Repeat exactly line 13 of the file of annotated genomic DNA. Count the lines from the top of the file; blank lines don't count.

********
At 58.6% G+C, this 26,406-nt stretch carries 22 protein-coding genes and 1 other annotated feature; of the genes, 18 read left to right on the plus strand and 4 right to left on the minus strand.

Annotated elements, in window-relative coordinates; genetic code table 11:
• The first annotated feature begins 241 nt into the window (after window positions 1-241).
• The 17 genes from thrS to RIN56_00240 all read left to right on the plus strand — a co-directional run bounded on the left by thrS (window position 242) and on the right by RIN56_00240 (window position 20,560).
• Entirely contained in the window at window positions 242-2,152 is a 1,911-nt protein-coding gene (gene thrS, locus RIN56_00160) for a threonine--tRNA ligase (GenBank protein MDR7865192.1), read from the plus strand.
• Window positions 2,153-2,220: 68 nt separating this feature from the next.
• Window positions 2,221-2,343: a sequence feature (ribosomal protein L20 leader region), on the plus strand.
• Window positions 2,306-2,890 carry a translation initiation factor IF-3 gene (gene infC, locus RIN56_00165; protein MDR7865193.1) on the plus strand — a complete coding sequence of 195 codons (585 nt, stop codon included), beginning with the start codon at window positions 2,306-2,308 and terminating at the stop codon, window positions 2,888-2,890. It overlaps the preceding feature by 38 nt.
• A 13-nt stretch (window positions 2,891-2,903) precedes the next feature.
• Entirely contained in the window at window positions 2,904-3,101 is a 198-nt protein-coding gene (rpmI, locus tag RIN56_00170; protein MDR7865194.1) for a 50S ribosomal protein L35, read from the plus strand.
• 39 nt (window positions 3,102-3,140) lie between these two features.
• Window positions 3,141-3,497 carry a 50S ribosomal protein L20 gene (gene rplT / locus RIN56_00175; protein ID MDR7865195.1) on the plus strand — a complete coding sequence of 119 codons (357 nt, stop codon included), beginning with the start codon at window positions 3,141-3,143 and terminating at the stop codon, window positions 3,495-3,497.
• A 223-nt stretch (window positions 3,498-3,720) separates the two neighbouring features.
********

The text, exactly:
• A 223-nt stretch (window positions 3,498-3,720) separates the two neighbouring features.